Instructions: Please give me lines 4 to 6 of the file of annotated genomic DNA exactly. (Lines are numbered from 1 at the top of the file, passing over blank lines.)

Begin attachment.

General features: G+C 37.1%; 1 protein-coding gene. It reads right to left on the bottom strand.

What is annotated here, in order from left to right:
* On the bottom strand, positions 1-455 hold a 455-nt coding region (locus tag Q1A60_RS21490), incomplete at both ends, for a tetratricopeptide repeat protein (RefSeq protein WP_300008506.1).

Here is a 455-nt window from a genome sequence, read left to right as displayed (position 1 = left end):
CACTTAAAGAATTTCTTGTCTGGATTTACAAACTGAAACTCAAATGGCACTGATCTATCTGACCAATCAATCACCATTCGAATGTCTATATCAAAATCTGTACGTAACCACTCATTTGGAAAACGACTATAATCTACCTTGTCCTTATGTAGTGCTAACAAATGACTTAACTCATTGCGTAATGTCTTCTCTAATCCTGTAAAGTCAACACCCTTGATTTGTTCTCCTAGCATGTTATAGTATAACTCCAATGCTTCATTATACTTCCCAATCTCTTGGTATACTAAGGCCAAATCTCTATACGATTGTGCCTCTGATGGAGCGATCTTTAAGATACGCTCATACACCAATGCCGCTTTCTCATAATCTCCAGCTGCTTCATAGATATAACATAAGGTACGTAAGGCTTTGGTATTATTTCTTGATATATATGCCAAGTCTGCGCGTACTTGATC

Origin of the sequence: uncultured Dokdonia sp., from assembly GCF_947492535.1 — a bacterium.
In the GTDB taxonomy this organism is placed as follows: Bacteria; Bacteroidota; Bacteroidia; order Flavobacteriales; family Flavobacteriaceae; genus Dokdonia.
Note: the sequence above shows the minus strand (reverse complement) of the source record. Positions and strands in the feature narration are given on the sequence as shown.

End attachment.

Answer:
Here is a 455-nt window from a genome sequence, read left to right as displayed (position 1 = left end):
CACTTAAAGAATTTCTTGTCTGGATTTACAAACTGAAACTCAAATGGCACTGATCTATCTGACCAATCAATCACCATTCGAATGTCTATATCAAAATCTGTACGTAACCACTCATTTGGAAAACGACTATAATCTACCTTGTCCTTATGTAGTGCTAACAAATGACTTAACTCATTGCGTAATGTCTTCTCTAATCCTGTAAAGTCAACACCCTTGATTTGTTCTCCTAGCATGTTATAGTATAACTCCAATGCTTCATTATACTTCCCAATCTCTTGGTATACTAAGGCCAAATCTCTATACGATTGTGCCTCTGATGGAGCGATCTTTAAGATACGCTCATACACCAATGCCGCTTTCTCATAATCTCCAGCTGCTTCATAGATATAACATAAGGTACGTAAGGCTTTGGTATTATTTCTTGATATATATGCCAAGTCTGCGCGTACTTGATC

Origin of the sequence: uncultured Dokdonia sp., from assembly GCF_947492535.1 — a bacterium.